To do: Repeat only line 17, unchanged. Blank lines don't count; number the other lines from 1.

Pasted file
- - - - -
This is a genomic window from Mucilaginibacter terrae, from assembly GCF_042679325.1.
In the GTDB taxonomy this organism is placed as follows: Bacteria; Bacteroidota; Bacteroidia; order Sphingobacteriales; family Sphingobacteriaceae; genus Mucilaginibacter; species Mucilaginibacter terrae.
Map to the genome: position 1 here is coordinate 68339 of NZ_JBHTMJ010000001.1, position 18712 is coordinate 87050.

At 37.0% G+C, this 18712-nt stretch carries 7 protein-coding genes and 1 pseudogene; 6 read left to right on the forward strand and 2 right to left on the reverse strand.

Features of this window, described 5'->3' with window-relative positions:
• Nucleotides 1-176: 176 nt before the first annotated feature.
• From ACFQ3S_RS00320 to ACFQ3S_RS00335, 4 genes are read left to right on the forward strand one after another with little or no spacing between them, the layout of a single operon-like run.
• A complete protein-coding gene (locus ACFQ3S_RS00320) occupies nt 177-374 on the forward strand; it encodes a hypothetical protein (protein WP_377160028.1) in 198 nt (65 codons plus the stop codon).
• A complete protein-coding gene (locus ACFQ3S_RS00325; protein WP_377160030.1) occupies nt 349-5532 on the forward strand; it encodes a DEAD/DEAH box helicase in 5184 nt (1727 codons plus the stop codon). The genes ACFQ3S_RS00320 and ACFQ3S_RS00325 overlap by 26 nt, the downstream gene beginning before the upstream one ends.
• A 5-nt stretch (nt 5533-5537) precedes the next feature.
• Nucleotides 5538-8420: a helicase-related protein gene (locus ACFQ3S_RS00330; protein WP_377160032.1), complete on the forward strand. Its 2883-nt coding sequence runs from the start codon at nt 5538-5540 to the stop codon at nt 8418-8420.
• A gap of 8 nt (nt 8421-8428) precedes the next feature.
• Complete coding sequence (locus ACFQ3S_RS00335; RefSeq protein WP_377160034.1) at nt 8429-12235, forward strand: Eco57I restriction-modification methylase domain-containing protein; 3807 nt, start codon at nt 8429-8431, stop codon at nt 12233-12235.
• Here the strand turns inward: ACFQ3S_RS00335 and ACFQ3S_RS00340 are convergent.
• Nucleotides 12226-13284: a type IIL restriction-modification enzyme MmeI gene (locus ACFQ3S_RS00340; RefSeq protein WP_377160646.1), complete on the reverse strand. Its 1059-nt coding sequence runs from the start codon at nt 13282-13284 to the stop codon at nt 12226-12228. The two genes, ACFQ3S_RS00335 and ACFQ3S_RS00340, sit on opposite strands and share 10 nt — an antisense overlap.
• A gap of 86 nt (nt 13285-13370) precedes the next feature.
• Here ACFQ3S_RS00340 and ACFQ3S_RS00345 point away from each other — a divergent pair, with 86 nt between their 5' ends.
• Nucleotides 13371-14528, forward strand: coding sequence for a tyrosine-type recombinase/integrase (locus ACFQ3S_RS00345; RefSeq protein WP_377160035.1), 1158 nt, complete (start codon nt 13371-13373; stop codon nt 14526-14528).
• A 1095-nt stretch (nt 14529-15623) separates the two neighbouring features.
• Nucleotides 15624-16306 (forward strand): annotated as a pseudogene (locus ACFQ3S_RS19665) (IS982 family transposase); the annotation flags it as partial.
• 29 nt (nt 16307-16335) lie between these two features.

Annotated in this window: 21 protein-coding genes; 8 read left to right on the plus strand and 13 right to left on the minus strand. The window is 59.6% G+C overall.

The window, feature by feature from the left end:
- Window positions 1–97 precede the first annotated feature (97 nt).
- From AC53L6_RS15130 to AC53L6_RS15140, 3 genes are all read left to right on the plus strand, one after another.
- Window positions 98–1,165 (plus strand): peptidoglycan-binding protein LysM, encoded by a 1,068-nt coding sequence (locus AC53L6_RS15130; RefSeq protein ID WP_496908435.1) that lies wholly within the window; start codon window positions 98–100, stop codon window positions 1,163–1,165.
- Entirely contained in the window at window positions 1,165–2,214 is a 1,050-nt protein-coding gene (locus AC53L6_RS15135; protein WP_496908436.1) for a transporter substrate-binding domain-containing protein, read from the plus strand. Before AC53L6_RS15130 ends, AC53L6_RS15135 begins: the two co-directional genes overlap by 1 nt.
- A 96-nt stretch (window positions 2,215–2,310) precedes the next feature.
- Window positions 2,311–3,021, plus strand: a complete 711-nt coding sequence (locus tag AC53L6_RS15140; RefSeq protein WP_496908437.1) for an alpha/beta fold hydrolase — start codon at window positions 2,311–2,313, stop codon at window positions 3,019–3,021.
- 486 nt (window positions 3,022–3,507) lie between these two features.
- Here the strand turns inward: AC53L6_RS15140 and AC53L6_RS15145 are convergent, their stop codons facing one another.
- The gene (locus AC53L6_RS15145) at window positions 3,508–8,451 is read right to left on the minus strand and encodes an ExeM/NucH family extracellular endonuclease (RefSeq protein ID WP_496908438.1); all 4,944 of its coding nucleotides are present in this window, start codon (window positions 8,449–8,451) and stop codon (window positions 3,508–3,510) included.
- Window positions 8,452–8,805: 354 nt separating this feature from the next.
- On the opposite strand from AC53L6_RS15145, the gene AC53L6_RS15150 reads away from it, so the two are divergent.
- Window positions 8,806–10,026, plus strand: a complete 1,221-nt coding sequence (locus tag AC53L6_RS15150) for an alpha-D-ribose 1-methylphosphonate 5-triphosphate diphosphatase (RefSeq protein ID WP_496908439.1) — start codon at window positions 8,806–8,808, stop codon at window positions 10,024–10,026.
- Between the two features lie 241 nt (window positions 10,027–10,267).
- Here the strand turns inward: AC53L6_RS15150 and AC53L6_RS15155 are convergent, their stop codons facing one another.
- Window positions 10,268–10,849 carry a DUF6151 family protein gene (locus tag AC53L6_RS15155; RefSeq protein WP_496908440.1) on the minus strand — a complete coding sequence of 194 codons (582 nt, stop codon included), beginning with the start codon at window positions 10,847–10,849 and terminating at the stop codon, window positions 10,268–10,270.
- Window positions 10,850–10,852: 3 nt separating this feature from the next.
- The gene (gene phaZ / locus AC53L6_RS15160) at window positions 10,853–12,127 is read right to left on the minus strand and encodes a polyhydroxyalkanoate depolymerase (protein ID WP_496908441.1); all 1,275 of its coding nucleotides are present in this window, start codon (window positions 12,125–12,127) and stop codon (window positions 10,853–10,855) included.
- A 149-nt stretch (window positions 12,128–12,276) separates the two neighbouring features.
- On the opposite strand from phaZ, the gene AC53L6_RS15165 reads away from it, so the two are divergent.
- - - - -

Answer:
• Here ACFQ3S_RS00340 and ACFQ3S_RS00345 point away from each other — a divergent pair, with 86 nt between their 5' ends.